• What other people have written in this field and therefore how YOUR masterwork on this subject is different from all the others ... and YES, it needs to be different. That's not as hard as it seems as each author has lived a different life with different experiences and therefore will approach any subject from a different perspective.
    • What the market is for your book. No publisher is going to take on a book that has a market of ... you and your family. The subject you undertake needs to have a market the publisher can advertise to and expect to retrieve buyers from. 
  • A fourth wonderful thing to do is to be polite and circumspect in your cover letter. Never say something like "You were not my first choice in publishers and I doubt very much if this will work, but as they say, nothing ventured, nothing gained." Nor should you show a condescending attitude toward the readership you hope to reach by saying such things as "While I have an advanced degree in this field, I am working hard to dumb down my stellar work for the average Joe Sixpack on the street." Take these approaches and you set up red flags with whomever at the publishing house reviews your work and you are again on your way quickly to the circular file, decreasing that person's workload once again.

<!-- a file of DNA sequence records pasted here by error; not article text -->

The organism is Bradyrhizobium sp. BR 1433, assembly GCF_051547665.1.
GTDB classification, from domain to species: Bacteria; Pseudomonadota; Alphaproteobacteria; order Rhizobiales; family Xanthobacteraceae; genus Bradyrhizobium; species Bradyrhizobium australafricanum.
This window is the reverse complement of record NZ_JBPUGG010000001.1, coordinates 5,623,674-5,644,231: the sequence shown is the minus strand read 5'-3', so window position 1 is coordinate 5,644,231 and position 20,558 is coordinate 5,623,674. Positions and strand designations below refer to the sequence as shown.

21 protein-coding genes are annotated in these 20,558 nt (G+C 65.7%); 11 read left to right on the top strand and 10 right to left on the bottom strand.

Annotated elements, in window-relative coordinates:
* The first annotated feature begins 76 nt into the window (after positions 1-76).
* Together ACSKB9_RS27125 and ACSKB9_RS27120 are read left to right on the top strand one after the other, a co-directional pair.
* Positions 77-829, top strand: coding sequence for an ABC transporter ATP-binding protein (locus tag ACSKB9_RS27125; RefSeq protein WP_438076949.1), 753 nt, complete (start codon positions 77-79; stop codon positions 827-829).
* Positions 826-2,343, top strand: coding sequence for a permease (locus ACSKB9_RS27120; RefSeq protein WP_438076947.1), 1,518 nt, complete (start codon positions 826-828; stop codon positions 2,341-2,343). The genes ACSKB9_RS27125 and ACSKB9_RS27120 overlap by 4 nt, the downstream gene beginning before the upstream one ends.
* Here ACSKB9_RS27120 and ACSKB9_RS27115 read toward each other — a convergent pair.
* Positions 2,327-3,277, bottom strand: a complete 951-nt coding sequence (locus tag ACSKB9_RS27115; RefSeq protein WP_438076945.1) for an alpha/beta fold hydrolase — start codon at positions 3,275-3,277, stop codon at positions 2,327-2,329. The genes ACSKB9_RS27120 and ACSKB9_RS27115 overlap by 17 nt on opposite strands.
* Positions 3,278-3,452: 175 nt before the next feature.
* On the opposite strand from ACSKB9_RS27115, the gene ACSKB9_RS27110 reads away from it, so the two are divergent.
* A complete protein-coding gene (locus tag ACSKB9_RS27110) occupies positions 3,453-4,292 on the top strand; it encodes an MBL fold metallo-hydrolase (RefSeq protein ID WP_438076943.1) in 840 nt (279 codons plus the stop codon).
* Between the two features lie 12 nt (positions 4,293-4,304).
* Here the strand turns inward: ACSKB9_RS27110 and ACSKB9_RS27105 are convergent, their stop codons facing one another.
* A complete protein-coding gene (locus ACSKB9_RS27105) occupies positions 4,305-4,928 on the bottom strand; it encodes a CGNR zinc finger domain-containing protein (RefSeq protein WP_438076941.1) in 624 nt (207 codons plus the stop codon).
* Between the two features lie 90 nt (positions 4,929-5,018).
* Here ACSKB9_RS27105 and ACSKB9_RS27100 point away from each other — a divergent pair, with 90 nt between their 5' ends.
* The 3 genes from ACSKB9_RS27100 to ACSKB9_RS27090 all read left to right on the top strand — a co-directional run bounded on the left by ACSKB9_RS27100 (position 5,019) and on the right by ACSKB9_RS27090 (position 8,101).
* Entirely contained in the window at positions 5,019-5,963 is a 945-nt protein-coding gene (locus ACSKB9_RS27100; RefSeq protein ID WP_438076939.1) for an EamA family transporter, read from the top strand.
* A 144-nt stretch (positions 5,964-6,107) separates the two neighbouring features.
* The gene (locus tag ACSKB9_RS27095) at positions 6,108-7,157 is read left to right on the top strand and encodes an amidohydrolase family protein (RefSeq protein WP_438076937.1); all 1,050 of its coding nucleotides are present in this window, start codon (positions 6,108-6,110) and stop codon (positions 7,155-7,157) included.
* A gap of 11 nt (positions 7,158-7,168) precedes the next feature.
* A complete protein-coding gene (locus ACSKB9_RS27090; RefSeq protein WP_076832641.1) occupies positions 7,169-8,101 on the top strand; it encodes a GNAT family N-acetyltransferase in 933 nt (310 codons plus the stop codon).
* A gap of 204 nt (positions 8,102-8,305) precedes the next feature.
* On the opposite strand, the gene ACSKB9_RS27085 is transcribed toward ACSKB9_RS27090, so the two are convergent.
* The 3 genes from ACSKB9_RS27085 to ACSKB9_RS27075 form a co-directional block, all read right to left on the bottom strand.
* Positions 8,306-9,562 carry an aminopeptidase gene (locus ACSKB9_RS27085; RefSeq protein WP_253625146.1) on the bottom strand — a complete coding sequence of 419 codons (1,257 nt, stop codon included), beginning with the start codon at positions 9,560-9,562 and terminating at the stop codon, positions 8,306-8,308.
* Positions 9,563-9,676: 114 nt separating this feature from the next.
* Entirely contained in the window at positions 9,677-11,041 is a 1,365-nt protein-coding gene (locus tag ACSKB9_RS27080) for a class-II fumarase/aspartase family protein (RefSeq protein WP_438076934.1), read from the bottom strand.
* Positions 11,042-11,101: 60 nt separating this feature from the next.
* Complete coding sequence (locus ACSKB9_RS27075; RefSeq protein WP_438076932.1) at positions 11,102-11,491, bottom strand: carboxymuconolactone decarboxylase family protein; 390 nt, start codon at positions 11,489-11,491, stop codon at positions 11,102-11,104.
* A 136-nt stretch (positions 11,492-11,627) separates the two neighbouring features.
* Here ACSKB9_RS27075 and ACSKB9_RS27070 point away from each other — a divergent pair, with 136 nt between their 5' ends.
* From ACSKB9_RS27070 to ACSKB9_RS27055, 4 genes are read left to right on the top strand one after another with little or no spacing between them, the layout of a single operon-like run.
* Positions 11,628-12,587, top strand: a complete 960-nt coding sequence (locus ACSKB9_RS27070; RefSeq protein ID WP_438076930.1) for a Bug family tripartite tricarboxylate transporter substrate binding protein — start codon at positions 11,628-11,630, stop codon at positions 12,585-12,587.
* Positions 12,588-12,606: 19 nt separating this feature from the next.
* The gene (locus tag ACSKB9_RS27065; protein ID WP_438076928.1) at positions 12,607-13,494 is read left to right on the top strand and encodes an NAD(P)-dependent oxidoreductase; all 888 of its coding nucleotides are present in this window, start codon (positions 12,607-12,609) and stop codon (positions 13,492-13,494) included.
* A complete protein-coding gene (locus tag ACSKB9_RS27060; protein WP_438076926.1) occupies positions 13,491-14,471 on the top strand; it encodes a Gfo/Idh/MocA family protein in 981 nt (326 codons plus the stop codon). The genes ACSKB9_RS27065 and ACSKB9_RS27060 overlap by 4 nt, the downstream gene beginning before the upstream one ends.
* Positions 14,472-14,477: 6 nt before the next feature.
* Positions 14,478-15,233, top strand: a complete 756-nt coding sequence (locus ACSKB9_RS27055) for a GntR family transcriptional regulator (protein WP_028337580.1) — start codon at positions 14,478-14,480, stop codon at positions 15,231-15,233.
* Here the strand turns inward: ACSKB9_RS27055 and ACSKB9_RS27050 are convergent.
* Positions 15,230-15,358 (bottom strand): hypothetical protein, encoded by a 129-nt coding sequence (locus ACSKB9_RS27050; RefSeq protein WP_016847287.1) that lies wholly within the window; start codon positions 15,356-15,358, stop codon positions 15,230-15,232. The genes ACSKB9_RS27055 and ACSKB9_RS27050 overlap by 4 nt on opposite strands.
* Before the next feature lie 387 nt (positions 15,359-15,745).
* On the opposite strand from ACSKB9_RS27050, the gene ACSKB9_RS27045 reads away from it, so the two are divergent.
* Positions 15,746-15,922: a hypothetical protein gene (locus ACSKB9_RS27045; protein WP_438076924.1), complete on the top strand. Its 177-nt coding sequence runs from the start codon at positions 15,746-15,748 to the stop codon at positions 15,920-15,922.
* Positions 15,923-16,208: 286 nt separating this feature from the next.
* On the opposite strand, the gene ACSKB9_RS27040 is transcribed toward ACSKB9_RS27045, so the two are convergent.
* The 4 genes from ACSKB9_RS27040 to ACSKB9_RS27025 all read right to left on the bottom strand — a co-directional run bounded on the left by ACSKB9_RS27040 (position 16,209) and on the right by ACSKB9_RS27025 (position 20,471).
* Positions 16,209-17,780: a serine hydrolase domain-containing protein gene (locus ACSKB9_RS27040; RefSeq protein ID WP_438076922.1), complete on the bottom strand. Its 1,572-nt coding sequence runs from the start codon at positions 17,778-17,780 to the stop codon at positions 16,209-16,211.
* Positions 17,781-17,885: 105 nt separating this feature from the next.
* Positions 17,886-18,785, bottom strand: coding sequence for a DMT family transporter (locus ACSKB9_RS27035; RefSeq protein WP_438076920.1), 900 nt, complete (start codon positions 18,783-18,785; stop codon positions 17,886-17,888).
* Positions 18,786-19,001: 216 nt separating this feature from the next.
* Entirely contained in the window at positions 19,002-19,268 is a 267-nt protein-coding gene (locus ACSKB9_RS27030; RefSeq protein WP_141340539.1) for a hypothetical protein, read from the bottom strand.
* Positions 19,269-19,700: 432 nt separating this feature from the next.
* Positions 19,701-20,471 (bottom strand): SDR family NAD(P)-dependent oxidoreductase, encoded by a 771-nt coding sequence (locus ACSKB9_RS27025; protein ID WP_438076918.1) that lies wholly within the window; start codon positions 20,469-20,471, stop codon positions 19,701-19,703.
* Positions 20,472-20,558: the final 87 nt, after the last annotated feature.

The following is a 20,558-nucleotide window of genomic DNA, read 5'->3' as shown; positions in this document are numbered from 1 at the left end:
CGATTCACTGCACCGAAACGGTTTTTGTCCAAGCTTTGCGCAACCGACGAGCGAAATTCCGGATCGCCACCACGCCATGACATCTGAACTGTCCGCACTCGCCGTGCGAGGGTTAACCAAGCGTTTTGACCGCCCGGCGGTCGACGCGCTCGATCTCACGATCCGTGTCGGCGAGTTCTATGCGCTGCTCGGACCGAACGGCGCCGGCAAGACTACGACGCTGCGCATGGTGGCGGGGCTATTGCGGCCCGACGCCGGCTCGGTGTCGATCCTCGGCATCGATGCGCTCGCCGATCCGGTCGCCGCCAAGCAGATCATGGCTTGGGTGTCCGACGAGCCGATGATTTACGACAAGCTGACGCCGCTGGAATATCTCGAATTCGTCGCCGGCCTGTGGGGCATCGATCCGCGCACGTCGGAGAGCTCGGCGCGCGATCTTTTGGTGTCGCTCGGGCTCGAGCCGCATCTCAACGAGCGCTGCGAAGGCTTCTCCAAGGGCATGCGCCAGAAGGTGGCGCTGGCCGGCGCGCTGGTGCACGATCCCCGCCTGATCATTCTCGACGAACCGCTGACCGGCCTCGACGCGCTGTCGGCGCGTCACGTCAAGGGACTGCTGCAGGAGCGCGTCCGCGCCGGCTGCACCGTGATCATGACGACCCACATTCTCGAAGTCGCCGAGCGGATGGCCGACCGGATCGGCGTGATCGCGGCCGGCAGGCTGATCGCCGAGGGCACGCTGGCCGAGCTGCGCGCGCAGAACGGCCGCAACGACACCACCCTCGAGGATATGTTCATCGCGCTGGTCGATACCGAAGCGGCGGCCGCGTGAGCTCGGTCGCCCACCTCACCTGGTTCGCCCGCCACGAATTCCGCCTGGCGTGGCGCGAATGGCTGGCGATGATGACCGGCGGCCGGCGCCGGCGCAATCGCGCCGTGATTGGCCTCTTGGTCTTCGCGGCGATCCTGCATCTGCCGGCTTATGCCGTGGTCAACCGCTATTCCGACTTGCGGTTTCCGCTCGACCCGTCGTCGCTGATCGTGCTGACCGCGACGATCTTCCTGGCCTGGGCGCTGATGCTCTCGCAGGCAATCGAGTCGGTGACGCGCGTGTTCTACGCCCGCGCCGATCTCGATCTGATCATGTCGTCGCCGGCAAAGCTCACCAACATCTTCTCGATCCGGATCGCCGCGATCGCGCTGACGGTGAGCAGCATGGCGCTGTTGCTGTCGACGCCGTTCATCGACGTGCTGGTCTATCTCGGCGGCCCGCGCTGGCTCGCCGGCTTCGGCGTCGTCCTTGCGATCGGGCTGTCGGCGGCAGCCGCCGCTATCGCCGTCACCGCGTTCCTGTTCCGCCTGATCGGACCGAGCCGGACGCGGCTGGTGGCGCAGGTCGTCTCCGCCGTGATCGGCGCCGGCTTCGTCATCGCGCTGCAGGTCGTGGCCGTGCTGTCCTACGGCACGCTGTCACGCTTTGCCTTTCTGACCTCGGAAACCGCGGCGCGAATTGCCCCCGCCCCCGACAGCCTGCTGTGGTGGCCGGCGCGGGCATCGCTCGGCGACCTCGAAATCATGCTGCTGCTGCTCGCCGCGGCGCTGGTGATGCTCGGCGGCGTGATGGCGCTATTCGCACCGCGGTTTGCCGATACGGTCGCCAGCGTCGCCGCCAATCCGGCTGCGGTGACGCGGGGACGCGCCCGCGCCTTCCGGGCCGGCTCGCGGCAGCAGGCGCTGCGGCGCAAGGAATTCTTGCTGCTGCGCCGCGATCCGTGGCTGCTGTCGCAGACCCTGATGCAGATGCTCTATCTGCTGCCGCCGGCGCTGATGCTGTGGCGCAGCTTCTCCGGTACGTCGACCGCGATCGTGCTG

• Once you have turned in your proposal, RESIST the urge to follow up with regular queries on whether any decision has yet been made. This isn't a job resume. This isn't a place to practice your assertiveness training. Once you have submitted your proposal, find other things to do to distract yourself. ANNOY the person who reviews proposals and once again your carefully worded proposal will be headed for the rejection bin or garbage pail. Publishers who find authors annoying at this early stage figure they will KEEP being annoying throughout the process and life is just too short for that. 
  • If your proposal is accepted, and I truly hope it is, follow ALL the guidelines for assembling your book in the way the publisher wants to receive it. You do not need to understand exactly WHY the publisher needs the book in the format requested, but you DO need to follow that format. If you don't, again you are wasting the publisher's time and money and your manuscript will be rejected. Accepting a proposal and accepting a book are two different things and the first does not always lead to the second.